1. Verginius and Icilius were arrested, and their supporters returned to attack the lictors and destroy their fasces. (Web site)
  2. The lictors of the imperator, their fasces wreathed with laurel 8.
  3. Macrinus then stepped up to Caesar's side, and the lictors who followed him, by lowering their fasces, signaled to the warriors to keep silence. (Web site)

Bibulus

  1. Caesar presented his bill at the Assembly anyway, and when Bibulus tried to intervene, the crowd broke his fasces and dumped feces on him. (Web site)
  2. His lictors had their fasces broken, two tribunes accompanying him were wounded, and Bibulus himself had a bucket of excrement thrown over him.
  3. His lictor s had their fasces broken, two tribunes accompanying him were wounded, and Bibulus himself had a bucket of excrement thrown over him.

Power

  1. The fasces, which symbolize unity as well as power, have often been used as emblems, e.g., on the arms of the French republic and on American coins.

Symbol

  1. Antiquity "With one hand he returns the fasces, symbol of power as appointed dictator of Rome.
  2. The following cases all involve the adoption of the fasces as a symbol or icon; no actual physical re-introduction has occurred.

Axes

  1. When inside the pomerium, the lictors removed the axes from the fasces to show that a citizen couldn't be executed without a trial.

Axe

  1. Chance has thrown an example of the fasces into our possession: remains of bronze rods and the axe come from a tomb in Etruscan Vetulonia.
  2. The traditional Roman fasces consisted of a bundle of birch rods tied together with a red ribbon as a cylinder around an axe.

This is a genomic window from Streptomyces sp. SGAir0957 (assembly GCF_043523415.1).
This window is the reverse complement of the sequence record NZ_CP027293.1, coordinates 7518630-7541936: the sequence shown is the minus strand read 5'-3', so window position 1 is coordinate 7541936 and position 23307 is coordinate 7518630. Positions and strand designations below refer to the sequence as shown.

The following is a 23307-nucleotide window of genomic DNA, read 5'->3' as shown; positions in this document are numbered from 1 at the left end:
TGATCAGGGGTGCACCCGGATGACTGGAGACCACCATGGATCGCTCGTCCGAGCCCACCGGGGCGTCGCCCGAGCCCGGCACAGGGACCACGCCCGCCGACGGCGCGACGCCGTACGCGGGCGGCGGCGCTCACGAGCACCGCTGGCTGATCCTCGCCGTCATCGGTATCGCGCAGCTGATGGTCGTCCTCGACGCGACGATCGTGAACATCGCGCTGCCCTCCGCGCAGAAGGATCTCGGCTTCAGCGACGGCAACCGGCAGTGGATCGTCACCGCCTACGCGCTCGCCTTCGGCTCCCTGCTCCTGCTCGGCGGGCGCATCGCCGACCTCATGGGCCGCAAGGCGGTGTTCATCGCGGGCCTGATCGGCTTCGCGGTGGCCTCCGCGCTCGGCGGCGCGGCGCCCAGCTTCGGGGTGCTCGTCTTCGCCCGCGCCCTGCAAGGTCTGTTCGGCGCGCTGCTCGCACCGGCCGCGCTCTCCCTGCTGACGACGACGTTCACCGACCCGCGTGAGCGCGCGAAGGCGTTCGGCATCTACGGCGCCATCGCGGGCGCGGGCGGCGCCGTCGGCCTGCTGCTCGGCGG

Rods

  1. The reverse shows a design of the bundle of rods, with battle-ax, known as Fasces, and symbolical of unity, wherein lies the Nation's strength.
  2. The name comes from fascio, which may mean "bundle", as in a political group, but also fasces, the Roman authority symbol of a bundle of rods and axe-head.

Consul

  1. Bearers of fasces preceded praetor s, propraetor s, consul s, proconsul s, Masters of the Horse, dictator s, and Caesar s.
  2. Gaius Julius Caesar was killed in the senate-house on the Ides of March, after which P.Dolabella took up the fasces [became consul]. (Web site)

Consuls

  1. Bearers of fasces preceded praetors, propraetors, consuls, proconsuls, Masters of the Horse, dictators, and Caesars.
  2. Upon entering the Comitia Centuriata, the lictors would lower the fasces to show that the powers of the consuls derive from the people (populus romanus). (Web site)
  3. After his accession, Diocletian and Lucius Caesonius Bassus[ 35] were named as consuls.[ 36] They assumed the fasces in place of Carinus and Numerianus. (Web site)

Romans

  1. The Romans believed that the fasces were introduced in Rome from Etruria. (Web site)
  2. The Romans adopted the symbol of the fasces from the Etruscans.

Ancient Rome

  1. The salute was adopted by Mussolini who took it from Ancient Rome as he did many other things like the Fasces.
  2. The fasces lictoriae ("bundles of the lictors") (in Italian, fascio littorio) was, in ancient Rome, a symbol of power and authority (imperium). (Web site)

Fasces

  1. The symbol of fascism, in its original Italian incarnation under Benito Mussolini, and which gave fascism its name, was the fasces.
  2. They carried rods decorated with fasces and, outside the pomerium, with axes that symbolized the power to execute.
  3. The Mercury dimes reverse features a fasces, the ancient symbol of power and authority carried by Roman magistrates in the days of Ancient Rome.

Categories

  1. Time > History > Civilizations > Ancient Rome
  2. Consuls
  3. Rods
  4. Axe
  5. Government > Empires > Emperors > Carinus
  6. Books about "Fasces" in Amazon.com

Book: Keywen Category Structure


  Short phrases about "Fasces"
  Originally created: September 10, 2007.
  Links checked: July 30, 2013.